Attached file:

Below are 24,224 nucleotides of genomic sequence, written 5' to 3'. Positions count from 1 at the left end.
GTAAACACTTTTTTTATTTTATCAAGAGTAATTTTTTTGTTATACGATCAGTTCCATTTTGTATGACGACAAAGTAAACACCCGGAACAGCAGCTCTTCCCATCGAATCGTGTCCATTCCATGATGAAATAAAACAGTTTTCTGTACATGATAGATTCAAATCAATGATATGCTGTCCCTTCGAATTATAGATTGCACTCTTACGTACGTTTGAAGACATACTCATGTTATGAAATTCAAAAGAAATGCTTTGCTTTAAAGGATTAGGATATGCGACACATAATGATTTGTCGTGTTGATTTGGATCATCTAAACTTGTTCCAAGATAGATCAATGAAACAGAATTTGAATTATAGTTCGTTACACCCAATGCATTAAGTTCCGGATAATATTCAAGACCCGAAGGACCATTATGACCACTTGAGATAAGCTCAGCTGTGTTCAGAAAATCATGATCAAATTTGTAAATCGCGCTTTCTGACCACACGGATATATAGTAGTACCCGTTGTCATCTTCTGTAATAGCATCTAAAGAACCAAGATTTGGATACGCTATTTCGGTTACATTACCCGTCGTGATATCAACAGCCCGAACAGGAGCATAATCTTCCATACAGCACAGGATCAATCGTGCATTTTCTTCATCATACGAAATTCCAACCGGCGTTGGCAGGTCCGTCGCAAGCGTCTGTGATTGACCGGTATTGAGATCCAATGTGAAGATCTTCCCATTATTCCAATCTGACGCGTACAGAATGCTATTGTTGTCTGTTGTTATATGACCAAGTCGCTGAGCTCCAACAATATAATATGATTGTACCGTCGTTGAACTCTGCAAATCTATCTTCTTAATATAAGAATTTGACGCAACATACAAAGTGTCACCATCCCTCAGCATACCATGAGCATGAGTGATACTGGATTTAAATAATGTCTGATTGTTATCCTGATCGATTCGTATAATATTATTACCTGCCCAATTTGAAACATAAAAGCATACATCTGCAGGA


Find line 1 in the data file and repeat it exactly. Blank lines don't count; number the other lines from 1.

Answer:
Below are 24,224 nucleotides of genomic sequence, written 5' to 3'. Positions count from 1 at the left end.